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Themes & Theories in International Relations - POL00031M

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  • Department: Politics
  • Module co-ordinator: Dr. Alejandro Pena
  • Credit value: 20 credits
  • Credit level: M
  • Academic year of delivery: 2017-18

Module will run

Occurrence Teaching cycle
A Autumn Term 2017-18

Module aims

This module enables students to understand, explain, critique, and apply contemporary International Relations theory. The module examines contemporary International Relations theory at an advanced level. Students will examine how we come to know what International Relations is, and consider debates over the role of theory in explaining, understanding and constituting International Relations. The module introduces students to a range of contemporary issues in International Relations and explores how application of different conceptual frameworks generates different forms of understanding and explanation.

Module learning outcomes

Students will develop a detailed understanding of competing theoretical perspectives in International Relations and an important awareness of the relationship between theory, context and practice and the contingency of knowledge claims about international politics.


Task Length % of module mark
N/A 100

Special assessment rules



Task Length % of module mark
N/A 100

Module feedback

Students will receive written timely feedback on their formative assessment. They will also have the opportunity to discuss their feedback during the module tutor's feedback and guidance hours.

Students will receive written feedback on their summative assessment no later than six weeks after submission; and the module tutor will hold a specific session to discuss feedback, which students can also opt to attend. They will also have the opportunity to discuss their feedback during the module tutor's regular feedback and guidance hours.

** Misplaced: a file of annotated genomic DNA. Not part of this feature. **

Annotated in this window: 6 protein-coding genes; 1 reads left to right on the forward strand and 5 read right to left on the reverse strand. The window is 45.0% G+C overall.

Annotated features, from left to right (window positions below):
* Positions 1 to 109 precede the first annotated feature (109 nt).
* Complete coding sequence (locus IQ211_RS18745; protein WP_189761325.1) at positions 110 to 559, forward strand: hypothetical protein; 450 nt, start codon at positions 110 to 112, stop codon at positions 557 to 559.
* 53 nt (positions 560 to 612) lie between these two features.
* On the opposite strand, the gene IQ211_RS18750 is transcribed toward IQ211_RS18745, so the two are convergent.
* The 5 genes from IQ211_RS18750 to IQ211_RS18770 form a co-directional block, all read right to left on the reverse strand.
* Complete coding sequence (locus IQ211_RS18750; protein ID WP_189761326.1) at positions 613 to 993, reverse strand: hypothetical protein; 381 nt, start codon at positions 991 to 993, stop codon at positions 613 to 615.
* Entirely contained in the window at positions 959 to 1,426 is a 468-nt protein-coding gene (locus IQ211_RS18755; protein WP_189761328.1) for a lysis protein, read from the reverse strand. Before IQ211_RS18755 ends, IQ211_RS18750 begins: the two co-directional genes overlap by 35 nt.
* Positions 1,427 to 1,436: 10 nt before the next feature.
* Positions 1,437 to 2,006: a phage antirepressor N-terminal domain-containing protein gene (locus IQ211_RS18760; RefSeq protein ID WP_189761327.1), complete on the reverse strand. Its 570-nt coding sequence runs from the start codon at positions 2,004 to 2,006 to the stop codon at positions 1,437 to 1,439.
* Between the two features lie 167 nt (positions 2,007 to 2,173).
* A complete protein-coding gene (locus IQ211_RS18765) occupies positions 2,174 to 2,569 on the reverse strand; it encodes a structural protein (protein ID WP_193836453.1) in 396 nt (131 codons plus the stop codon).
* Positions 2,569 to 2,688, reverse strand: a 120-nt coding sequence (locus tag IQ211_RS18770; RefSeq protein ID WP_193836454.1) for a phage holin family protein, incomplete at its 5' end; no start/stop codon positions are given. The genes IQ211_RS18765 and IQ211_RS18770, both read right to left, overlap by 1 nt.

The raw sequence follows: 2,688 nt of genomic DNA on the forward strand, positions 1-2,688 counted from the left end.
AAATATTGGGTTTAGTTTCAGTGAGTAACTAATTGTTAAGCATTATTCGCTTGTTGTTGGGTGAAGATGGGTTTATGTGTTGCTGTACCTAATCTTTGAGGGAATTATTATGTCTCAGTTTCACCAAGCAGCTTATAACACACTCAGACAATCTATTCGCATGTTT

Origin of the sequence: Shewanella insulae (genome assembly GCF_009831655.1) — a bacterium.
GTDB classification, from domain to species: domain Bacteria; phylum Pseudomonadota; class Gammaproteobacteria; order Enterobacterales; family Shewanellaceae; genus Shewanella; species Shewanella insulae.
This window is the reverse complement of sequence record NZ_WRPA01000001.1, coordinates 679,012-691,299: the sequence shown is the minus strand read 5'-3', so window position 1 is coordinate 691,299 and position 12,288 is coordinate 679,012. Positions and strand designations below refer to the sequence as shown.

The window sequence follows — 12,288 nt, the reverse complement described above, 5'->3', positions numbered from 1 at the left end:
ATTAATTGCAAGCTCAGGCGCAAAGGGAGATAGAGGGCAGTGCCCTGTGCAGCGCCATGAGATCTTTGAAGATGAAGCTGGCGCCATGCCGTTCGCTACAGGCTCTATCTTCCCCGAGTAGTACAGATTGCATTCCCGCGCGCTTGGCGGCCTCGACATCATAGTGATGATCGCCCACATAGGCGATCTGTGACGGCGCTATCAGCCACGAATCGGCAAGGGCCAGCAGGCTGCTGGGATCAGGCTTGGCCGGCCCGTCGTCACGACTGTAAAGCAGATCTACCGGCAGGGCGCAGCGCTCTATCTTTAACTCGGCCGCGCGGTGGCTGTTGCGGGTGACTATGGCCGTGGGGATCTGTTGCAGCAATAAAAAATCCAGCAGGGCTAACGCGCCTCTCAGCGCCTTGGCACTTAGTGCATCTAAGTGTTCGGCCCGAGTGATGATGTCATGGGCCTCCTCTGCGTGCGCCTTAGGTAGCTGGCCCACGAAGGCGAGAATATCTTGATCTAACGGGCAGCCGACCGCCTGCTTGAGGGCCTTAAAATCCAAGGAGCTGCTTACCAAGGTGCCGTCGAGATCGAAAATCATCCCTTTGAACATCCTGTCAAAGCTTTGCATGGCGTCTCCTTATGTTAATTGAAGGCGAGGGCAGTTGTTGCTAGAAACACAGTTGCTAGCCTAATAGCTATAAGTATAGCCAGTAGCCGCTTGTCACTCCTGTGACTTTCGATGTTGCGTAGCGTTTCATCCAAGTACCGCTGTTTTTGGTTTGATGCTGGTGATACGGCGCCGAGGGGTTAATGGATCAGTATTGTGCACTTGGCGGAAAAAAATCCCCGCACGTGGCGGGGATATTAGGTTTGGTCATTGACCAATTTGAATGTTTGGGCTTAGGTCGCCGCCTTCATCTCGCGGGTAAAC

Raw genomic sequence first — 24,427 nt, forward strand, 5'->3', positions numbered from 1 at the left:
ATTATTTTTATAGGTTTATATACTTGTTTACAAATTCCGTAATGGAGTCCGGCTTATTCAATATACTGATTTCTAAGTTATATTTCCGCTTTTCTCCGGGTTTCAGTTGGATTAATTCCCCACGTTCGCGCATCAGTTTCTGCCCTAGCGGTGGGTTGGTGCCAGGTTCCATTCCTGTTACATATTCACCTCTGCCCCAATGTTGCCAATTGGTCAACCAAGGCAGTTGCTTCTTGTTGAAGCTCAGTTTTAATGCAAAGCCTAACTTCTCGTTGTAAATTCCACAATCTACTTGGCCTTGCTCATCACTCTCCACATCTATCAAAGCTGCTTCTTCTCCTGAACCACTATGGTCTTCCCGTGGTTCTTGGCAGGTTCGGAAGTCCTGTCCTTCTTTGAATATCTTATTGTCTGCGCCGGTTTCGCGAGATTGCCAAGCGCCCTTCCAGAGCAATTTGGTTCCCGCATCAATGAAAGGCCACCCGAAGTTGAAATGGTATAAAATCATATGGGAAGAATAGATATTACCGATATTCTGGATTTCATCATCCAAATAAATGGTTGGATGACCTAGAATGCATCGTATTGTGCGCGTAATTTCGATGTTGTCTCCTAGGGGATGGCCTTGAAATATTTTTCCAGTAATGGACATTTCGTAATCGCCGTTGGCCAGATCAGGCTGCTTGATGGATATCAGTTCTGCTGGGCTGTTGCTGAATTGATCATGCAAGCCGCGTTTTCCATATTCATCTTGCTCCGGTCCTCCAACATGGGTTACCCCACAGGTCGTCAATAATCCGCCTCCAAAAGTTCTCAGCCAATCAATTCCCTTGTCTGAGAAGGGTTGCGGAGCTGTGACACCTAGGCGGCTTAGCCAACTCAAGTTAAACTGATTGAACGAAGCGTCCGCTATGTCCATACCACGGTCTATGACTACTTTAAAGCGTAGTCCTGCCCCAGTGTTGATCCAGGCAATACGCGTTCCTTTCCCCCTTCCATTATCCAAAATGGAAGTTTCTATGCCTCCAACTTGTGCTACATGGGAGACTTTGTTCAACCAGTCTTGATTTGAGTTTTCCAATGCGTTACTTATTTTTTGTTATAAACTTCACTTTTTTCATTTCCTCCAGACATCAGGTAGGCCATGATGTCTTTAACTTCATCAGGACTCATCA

Indicative reading

Tim Dunne, Milja Kurki and Steve Smith, International Relations Theories: Discipline and Diversity, 2nd ed. (Oxford: Oxford University Press, 2010)

Richard Mansbach and Kirsten Rafferty, Introduction to Global Politics (London: Routledge, 2008)

Steve Smith, Ken Booth, and Marysia Zalewski, International Theory: Positivism and Beyond, (Cambridge University Press, 1996)

For those with no political science or international relations background read Dan Drezner, Theories of International Politics and Zombies (Princeton: Princeton University Press, 2011)

The information on this page is indicative of the module that is currently on offer. The University is constantly exploring ways to enhance and improve its degree programmes and therefore reserves the right to make variations to the content and method of delivery of modules, and to discontinue modules, if such action is reasonably considered to be necessary by the University. Where appropriate, the University will notify and consult with affected students in advance about any changes that are required in line with the University's policy on the Approval of Modifications to Existing Taught Programmes of Study.